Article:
I love tea. I love the ambience of “ooh girl uh uh” and “no he/she didn’t.” However, when those small expressions recently came my way, I really had to evaluate my communication and topics of conversation amongst my folks. My kinfolks, friend folks, allat.
Gossip (n): casual or unconstrained conversation about other people, typically involving details which are not confirmed to be true.
Gossip (n): a person who likes talking about other people’s lives.
Gossip is addicting. We knowingly enjoy some good ole juicy mess, but we often fail to realize that a mess is still a mess. Of course, nobody wants to discuss business affairs all day. Yes, everyone needs a subject change every so often. Yes, talking about people is scarily refreshing because at least it’s not us, right? Wrong.
We need to get better at coming up with table topics that engage everyone in the conversation. If gossip arises, we need to know how to swerve it. We also need to know when a conversation is over. Ending a conversation does not have to be as awkward as it seems. It is not going to hurt either party whether in person or on the phone to say “Okay, I’ll talk to you later.” And be done. Let’s stop feeling like we have to explain ourselves in order to stop talking to someone for the moment or the day.
I learned this quote in elementary school. I applied this quote in middle school. I felt this quote in high school, and in college I reflected on this quote many a nights. Sometimes, because of past situations, reactions, and scenarios, people are quick to assume that you want to gossip. You think that you have to share the tea when it’s hot; but really, you don’t have to share the tea at all. You do not have to indulge at all!
The amount of Susie’s do not have to increase.
Do y’all remember the telephone game? It was all fun until you were Susie and someone messed up what you said so badly that you barely could remember what you initially said. Well today, the telephone game still exists except, phones and social media allow us to come with receipts. #ThisIsWhatYouSaidSusie
So how do we deal with the temptation of indulgence? Head on. Whether it is your closest family member or one of the homies, you have to be willing to hold folks accountable.
Let them know when the tea does not need to be shared. Our cup is not obligated to continuously runneth over with other people’s personal matters. Ask yourself this:
“If I was in so&so’s situation, would I want people discussing me without me being present to defend myself?”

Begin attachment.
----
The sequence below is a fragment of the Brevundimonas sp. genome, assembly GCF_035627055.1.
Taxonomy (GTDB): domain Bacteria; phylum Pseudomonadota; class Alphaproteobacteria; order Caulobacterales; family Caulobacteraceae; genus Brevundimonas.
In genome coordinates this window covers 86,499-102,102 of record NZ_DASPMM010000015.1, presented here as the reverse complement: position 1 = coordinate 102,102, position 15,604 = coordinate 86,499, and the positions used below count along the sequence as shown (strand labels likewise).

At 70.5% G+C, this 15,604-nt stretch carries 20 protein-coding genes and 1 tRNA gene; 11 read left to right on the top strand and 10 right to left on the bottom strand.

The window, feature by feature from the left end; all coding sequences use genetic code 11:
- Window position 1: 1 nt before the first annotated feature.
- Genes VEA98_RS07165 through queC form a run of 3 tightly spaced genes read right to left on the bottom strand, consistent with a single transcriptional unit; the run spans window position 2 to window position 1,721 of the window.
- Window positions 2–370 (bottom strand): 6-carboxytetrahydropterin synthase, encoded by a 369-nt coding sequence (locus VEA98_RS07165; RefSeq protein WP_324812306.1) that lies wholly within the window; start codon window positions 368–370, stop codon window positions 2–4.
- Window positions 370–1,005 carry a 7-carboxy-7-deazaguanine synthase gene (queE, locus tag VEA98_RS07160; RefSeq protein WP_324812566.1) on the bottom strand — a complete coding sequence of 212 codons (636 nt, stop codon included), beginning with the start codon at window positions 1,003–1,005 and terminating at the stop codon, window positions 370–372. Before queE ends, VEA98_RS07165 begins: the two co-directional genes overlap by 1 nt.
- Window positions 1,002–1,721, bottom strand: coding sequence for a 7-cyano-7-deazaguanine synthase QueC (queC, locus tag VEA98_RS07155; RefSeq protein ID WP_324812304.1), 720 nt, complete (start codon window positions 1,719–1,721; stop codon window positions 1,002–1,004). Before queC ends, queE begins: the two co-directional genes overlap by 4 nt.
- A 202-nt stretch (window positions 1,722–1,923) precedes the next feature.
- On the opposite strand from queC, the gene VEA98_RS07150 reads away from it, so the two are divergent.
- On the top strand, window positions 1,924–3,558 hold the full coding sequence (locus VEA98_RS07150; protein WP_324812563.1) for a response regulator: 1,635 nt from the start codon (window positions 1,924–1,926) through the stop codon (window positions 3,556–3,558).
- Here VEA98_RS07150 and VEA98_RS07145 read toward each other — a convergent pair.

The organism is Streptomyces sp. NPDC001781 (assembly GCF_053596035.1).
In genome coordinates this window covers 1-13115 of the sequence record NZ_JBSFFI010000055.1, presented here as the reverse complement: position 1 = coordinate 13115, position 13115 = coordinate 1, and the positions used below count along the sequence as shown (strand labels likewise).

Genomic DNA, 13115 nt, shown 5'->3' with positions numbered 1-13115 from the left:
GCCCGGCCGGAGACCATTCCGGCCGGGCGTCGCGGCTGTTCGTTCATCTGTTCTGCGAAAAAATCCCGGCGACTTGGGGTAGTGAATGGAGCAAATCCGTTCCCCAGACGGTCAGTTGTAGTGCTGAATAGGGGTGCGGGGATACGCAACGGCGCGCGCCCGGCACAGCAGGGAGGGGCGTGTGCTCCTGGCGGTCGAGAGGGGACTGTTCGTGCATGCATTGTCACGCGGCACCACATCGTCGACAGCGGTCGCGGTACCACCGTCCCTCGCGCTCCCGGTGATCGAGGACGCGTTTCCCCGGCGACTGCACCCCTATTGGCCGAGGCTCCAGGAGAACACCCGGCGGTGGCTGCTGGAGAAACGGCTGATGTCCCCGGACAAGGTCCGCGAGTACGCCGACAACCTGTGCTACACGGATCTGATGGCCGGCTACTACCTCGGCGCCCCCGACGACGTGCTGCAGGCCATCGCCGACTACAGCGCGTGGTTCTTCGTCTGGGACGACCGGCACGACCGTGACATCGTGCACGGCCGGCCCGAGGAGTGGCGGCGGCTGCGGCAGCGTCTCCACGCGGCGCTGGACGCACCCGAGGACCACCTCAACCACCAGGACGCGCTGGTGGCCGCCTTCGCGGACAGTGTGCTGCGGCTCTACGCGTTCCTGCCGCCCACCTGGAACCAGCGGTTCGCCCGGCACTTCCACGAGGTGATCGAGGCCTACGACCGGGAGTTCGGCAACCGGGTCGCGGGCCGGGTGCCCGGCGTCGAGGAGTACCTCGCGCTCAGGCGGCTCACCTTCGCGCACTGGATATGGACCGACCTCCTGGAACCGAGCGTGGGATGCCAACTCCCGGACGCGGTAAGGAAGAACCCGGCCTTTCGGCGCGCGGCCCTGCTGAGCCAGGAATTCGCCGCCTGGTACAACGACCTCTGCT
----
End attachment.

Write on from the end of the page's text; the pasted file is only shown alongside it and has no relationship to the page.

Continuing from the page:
No, you wouldn’t. Then, we have to really re-evaluate the Susie’s in our lives. Does Susie have some business of her own? If she does, why is she still discussing Sally’s business? How would Sally feel if she knew Susie was telling all of her business? How would I feel if I was Sally? If all you and Susie have to talk about is Sally than you need to start reflecting on your friendship.
If Susie is your kinfolk, you need to reflect on the depths of that relationship, too. Family doesn’t give anyone a clearance to be a gossip. You can’t surround your energy with people who are only focused on someone else’s demise or come-up. If Susie don’t have any business of her own then you don’t have any business talking to her.
Yes, other people’s issues is subject for great debates an dialogues. The issue comes in when we specify the “who’s”, the “he/she’s” and the “my friend.” If you MUST gossip, practice discretion. Stop name-dropping. Also, if you are caught gossiping, accept the charges pressed against you. Do not try to justify your actions, fix them. If I say something about Sally, am I able to say it to her as well? In these situations, your self-control is a huge factor. You deciding what is worth engaging and indulging in is very important.
I know that gossip is sometimes inevitable. It will catch you off guard, you will be baited and probed into participating, and you will WANT to get that tea while it is hot. I know. I am just here to tell you that you are not obligated to follow suit. It is okay and acceptable to choose a better route, and stop conversations before they go too far. It is okay to not know details of someone else’s lives. It is okay to use tact and accountability when confronting peers about their conversational messiness. If we aren’t here to learn and grown, then what are we really doing?
Let’s stop discussing everyone’s business and be sure to get some of our own.